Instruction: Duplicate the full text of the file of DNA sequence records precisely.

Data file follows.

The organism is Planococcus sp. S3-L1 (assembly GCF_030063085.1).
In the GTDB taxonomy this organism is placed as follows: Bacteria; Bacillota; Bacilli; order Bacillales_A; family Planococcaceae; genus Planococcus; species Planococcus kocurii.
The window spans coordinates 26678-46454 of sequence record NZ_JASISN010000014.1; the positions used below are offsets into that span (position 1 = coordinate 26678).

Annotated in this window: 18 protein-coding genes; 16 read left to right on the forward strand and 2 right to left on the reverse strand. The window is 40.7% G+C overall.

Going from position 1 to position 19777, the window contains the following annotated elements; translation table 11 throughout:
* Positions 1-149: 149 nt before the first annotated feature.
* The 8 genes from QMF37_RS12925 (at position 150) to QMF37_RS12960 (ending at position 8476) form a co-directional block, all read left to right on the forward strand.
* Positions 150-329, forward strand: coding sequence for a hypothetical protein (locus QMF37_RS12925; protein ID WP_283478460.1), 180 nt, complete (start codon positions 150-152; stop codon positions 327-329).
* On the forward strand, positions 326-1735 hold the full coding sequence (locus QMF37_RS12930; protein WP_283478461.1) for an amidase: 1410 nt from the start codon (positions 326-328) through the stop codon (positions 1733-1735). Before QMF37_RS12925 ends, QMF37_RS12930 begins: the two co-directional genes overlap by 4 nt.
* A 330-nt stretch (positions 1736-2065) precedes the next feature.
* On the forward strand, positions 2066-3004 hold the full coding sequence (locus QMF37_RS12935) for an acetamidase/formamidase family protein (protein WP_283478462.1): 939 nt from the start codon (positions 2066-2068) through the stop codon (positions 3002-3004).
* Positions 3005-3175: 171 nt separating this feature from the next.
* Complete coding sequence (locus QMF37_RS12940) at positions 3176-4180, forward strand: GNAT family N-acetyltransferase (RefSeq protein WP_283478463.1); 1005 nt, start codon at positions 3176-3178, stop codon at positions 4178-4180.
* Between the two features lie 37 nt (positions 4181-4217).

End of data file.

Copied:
The organism is Planococcus sp. S3-L1 (assembly GCF_030063085.1).
In the GTDB taxonomy this organism is placed as follows: Bacteria; Bacillota; Bacilli; order Bacillales_A; family Planococcaceae; genus Planococcus; species Planococcus kocurii.
The window spans coordinates 26678-46454 of sequence record NZ_JASISN010000014.1; the positions used below are offsets into that span (position 1 = coordinate 26678).

Annotated in this window: 18 protein-coding genes; 16 read left to right on the forward strand and 2 right to left on the reverse strand. The window is 40.7% G+C overall.

Going from position 1 to position 19777, the window contains the following annotated elements; translation table 11 throughout:
* Positions 1-149: 149 nt before the first annotated feature.
* The 8 genes from QMF37_RS12925 (at position 150) to QMF37_RS12960 (ending at position 8476) form a co-directional block, all read left to right on the forward strand.
* Positions 150-329, forward strand: coding sequence for a hypothetical protein (locus QMF37_RS12925; protein ID WP_283478460.1), 180 nt, complete (start codon positions 150-152; stop codon positions 327-329).
* On the forward strand, positions 326-1735 hold the full coding sequence (locus QMF37_RS12930; protein WP_283478461.1) for an amidase: 1410 nt from the start codon (positions 326-328) through the stop codon (positions 1733-1735). Before QMF37_RS12925 ends, QMF37_RS12930 begins: the two co-directional genes overlap by 4 nt.
* A 330-nt stretch (positions 1736-2065) precedes the next feature.
* On the forward strand, positions 2066-3004 hold the full coding sequence (locus QMF37_RS12935) for an acetamidase/formamidase family protein (protein WP_283478462.1): 939 nt from the start codon (positions 2066-2068) through the stop codon (positions 3002-3004).
* Positions 3005-3175: 171 nt separating this feature from the next.
* Complete coding sequence (locus QMF37_RS12940) at positions 3176-4180, forward strand: GNAT family N-acetyltransferase (RefSeq protein WP_283478463.1); 1005 nt, start codon at positions 3176-3178, stop codon at positions 4178-4180.
* Between the two features lie 37 nt (positions 4181-4217).